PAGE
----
Sales tax collections continue slide; receipts remain below yearly estimate
OKLAHOMA CITY — An unexpectedly high deposit from individual income tax collections pushed November’s General Revenue Fund (GRF) 7.3 percent above the monthly estimate, but with sales tax collections continuing to slide the total receipts for the fiscal year remained below the estimate.
“We’ve been saying for more than a few months now that the sales tax collections are some of the more troubling numbers,” said Secretary of Finance, Administration and Information Technology Preston L. Doerflinger. “Sales tax collections are probably a better gauge of where things stand than the fluctuating income tax receipts.”
As state government’s main operating fund, the GRF is the key indicator of state government’s fiscal status and the predominant funding source for the annual appropriated state budget. GRF collections are revenues that remain for the appropriated state budget after rebates, refunds and mandatory apportionments. Gross collections, reported by the State Treasurer, are all revenues collected by the state before rebates, refunds and mandatory apportionments.
GRF collections in November totaled $342.5 million, which is $23.3 million, or 7.3 percent, above the official estimate upon which the Fiscal Year 2017 appropriated state budget was based and $11.6 million, or 3.3 percent, below prior year collections. Total GRF collections through the first five months of FY 2017 are $2 billion, which is $7.2 million, or 0.4 percent, below the estimate and $166 million, or 7.8 percent, below prior year collections.
Last month, GRF collections were 1.8 percent below the fiscal year estimate and 8.7 percent below the prior year collections. The improvement and November’s number were driven up by unexpectedly high individual income tax deposits of $111.7 million that were $45 million, or 67.6 percent, above the estimate, but only $1.3 million, or 1.1 percent, above the prior year.
The November personal income tax estimate was dialed down this year because last year’s November collections were 13 percent below the estimate and a previous history of larger quality jobs refunds and other rebates this time of year. Personal income tax gross collections were actually lower this year than compared to last, but in a reversal of a trend the amount of refunds and rebates were also lower.
“There are certain encouraging signs, but we’re still below last year’s collections and the yearly estimate,” Doerflinger said. “The sliding sales tax receipts are an indicator that we must still remain ready for some tough challenges ahead.”
Sales tax collections were $13.5 million, or 8.2 percent, below the estimate and $9.5 million, or 5.9 percent, below the prior year. Sales tax collections have remained below the estimate for 21 of the last 22 months. Sales tax makes up about 35 percent of the GRF’s annual collections and a large portion of city service budgets.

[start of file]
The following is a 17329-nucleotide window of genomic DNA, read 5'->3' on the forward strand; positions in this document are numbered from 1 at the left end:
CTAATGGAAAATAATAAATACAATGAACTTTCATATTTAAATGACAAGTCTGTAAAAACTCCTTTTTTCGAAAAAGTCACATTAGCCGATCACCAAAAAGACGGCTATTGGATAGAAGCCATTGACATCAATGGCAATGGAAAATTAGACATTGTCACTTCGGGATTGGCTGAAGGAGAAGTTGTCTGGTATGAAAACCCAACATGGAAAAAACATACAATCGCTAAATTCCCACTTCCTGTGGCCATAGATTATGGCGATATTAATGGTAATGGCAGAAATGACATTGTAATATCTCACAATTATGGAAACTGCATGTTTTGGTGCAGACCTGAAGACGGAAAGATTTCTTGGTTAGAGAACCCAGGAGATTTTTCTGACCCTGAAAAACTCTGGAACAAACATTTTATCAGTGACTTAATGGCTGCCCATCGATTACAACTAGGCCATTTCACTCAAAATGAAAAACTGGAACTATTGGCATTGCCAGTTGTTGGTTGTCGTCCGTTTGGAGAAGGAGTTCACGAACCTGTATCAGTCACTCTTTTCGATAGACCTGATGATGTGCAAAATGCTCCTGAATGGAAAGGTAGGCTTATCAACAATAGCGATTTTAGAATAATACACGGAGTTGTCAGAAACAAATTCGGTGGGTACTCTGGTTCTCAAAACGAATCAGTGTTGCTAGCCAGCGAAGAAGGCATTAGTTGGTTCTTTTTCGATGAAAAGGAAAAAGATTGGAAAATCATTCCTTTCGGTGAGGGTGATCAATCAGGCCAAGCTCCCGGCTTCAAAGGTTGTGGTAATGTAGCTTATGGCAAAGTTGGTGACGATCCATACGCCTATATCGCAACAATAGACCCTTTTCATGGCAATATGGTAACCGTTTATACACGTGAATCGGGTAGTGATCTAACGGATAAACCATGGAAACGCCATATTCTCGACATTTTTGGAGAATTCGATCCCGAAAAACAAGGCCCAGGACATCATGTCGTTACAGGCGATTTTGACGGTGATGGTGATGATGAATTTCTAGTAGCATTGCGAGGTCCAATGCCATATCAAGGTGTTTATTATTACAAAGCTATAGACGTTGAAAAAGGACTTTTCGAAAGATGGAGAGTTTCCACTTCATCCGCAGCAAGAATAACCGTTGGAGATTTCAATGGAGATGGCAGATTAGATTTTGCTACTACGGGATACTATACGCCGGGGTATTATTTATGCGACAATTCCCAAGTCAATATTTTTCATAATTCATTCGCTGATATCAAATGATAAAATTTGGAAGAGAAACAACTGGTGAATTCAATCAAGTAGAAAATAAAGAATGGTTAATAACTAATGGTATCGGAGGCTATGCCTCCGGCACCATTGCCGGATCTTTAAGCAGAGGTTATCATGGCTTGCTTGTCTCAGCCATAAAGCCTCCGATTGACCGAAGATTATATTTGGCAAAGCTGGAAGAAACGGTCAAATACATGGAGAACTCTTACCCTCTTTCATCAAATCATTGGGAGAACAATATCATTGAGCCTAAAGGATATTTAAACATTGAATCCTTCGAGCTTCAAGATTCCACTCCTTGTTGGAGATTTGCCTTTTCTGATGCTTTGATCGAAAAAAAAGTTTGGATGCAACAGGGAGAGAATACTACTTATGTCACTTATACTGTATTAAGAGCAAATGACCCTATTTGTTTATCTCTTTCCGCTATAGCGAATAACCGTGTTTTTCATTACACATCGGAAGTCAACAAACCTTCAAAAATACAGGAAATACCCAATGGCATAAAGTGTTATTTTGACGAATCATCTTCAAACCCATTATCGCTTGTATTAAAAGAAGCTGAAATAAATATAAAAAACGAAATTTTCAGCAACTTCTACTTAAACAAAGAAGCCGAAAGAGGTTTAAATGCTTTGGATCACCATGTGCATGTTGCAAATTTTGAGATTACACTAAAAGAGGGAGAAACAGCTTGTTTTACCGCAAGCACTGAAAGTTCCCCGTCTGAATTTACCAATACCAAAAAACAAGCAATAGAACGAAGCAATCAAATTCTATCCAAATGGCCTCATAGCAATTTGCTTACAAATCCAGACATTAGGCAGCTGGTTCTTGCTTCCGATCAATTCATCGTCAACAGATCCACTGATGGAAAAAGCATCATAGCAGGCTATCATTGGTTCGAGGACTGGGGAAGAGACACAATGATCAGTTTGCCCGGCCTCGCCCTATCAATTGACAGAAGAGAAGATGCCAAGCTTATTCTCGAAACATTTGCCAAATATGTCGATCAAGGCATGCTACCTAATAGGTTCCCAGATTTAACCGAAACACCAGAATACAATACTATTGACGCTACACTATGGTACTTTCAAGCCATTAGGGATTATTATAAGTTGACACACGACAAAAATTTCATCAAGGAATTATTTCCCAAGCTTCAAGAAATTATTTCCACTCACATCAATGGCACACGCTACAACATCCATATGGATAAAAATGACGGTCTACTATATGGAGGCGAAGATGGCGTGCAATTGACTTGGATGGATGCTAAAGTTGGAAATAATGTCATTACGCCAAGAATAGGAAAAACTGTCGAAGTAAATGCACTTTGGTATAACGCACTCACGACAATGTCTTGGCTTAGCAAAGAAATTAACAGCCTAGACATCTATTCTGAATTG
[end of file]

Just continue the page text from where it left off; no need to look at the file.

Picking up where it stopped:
“The state will continue seeing sales tax declines with a depressed energy sector and consumer spending shifting from brick and mortar operations to online outlets and the services sector,” Doerflinger said.
Doerflinger is director of OMES, which issues the monthly GRF reports.
Major tax categories in November contributed the following amounts to the GRF:
Total income tax collections of $111.7 million were $44.6 million, or 66.4 percent, above the estimate and $1.3 million, or 1.1 percent, above the prior year.
Individual income tax collections of $111.7 million were $45 million, or 67.6 percent, above the estimate and $1.3 million, or 1.1 percent, above the prior year.
Corporate income tax collections were entirely consumed by refunds and contributed nothing to the General Revenue Fund. This was the case for the same month last year, as well.
Sales tax collections of $151 million were $13.5 million, or 8.2 percent, below the estimate and $9.5 million, or 5.9 percent, below the prior year.
Gross production tax collections of $12.6 million were $2.9 million, or 18.5 percent, below the estimate and $3.8 million, or 42.5 percent, above the prior year.
Natural gas collections of $11.1 million were $4 million, or 26.8 percent, below the estimate and $2.5, or 28.8 percent, above the prior year.
Oil collections of $1.6 million were $1.2 million, or 299 percent, above the estimate and $1.3 million, or 451.3 percent, above the prior year.
Motor vehicle tax collections of $14.5 million were $798,000, or 5.8 percent, above the estimate and $140,000, or 1 percent, above the prior year.
Other revenue collections of $52.7 million were $5.7 million, or 9.7 percent, below the estimate and $7.3 million, or 12.1 percent, below the prior year.
Revenue tables can be viewed on the OMES website: https://www.ok.gov/OSF/News/November_2016_Financial_Report_Data_Tables.html.
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